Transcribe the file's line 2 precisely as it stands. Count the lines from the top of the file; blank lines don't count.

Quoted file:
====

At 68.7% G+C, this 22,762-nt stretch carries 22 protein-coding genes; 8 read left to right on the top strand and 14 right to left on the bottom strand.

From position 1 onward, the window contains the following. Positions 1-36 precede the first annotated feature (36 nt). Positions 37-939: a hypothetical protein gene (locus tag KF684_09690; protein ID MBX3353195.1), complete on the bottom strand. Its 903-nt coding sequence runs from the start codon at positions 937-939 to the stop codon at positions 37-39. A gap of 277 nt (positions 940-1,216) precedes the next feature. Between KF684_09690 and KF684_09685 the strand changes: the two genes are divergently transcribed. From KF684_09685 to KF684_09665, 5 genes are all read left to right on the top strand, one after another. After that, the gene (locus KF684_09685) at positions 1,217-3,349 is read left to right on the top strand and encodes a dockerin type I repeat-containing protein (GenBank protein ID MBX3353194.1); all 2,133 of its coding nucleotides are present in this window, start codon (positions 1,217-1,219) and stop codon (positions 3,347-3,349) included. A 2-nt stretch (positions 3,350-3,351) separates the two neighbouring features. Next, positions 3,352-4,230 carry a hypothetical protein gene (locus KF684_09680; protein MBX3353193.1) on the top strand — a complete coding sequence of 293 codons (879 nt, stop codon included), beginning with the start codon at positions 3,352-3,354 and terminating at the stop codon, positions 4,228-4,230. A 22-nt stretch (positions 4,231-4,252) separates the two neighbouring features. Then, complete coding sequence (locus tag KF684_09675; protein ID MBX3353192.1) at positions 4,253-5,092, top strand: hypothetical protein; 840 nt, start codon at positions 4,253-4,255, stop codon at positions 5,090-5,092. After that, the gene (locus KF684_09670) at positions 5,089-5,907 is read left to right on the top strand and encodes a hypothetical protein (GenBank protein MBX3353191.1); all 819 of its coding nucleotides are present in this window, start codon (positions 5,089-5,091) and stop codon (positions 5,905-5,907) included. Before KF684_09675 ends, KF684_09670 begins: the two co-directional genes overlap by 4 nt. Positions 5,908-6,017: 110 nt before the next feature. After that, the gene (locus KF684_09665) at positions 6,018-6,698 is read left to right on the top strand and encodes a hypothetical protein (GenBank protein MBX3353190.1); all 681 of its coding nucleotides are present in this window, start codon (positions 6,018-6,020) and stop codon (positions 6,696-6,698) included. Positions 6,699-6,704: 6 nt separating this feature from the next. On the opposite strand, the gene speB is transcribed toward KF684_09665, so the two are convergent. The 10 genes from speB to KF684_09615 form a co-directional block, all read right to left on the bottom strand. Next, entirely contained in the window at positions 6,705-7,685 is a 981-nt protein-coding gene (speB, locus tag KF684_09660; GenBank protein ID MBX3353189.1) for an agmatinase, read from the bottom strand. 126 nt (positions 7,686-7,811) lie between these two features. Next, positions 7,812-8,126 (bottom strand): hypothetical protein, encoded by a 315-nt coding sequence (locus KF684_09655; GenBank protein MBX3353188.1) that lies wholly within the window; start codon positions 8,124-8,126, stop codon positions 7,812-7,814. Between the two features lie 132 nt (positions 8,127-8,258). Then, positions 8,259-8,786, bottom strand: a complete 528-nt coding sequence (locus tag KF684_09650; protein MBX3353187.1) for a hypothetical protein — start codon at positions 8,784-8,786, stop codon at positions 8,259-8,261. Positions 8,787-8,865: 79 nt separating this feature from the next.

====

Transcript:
From position 1 onward, the window contains the following. Positions 1-36 precede the first annotated feature (36 nt). Positions 37-939: a hypothetical protein gene (locus tag KF684_09690; protein ID MBX3353195.1), complete on the bottom strand. Its 903-nt coding sequence runs from the start codon at positions 937-939 to the stop codon at positions 37-39. A gap of 277 nt (positions 940-1,216) precedes the next feature. Between KF684_09690 and KF684_09685 the strand changes: the two genes are divergently transcribed. From KF684_09685 to KF684_09665, 5 genes are all read left to right on the top strand, one after another. After that, the gene (locus KF684_09685) at positions 1,217-3,349 is read left to right on the top strand and encodes a dockerin type I repeat-containing protein (GenBank protein ID MBX3353194.1); all 2,133 of its coding nucleotides are present in this window, start codon (positions 1,217-1,219) and stop codon (positions 3,347-3,349) included. A 2-nt stretch (positions 3,350-3,351) separates the two neighbouring features. Next, positions 3,352-4,230 carry a hypothetical protein gene (locus KF684_09680; protein MBX3353193.1) on the top strand — a complete coding sequence of 293 codons (879 nt, stop codon included), beginning with the start codon at positions 3,352-3,354 and terminating at the stop codon, positions 4,228-4,230. A 22-nt stretch (positions 4,231-4,252) separates the two neighbouring features. Then, complete coding sequence (locus tag KF684_09675; protein ID MBX3353192.1) at positions 4,253-5,092, top strand: hypothetical protein; 840 nt, start codon at positions 4,253-4,255, stop codon at positions 5,090-5,092. After that, the gene (locus KF684_09670) at positions 5,089-5,907 is read left to right on the top strand and encodes a hypothetical protein (GenBank protein MBX3353191.1); all 819 of its coding nucleotides are present in this window, start codon (positions 5,089-5,091) and stop codon (positions 5,905-5,907) included. Before KF684_09675 ends, KF684_09670 begins: the two co-directional genes overlap by 4 nt. Positions 5,908-6,017: 110 nt before the next feature. After that, the gene (locus KF684_09665) at positions 6,018-6,698 is read left to right on the top strand and encodes a hypothetical protein (GenBank protein MBX3353190.1); all 681 of its coding nucleotides are present in this window, start codon (positions 6,018-6,020) and stop codon (positions 6,696-6,698) included. Positions 6,699-6,704: 6 nt separating this feature from the next. On the opposite strand, the gene speB is transcribed toward KF684_09665, so the two are convergent. The 10 genes from speB to KF684_09615 form a co-directional block, all read right to left on the bottom strand. Next, entirely contained in the window at positions 6,705-7,685 is a 981-nt protein-coding gene (speB, locus tag KF684_09660; GenBank protein ID MBX3353189.1) for an agmatinase, read from the bottom strand. 126 nt (positions 7,686-7,811) lie between these two features. Next, positions 7,812-8,126 (bottom strand): hypothetical protein, encoded by a 315-nt coding sequence (locus KF684_09655; GenBank protein MBX3353188.1) that lies wholly within the window; start codon positions 8,124-8,126, stop codon positions 7,812-7,814. Between the two features lie 132 nt (positions 8,127-8,258). Then, positions 8,259-8,786, bottom strand: a complete 528-nt coding sequence (locus tag KF684_09650; protein MBX3353187.1) for a hypothetical protein — start codon at positions 8,784-8,786, stop codon at positions 8,259-8,261. Positions 8,787-8,865: 79 nt separating this feature from the next.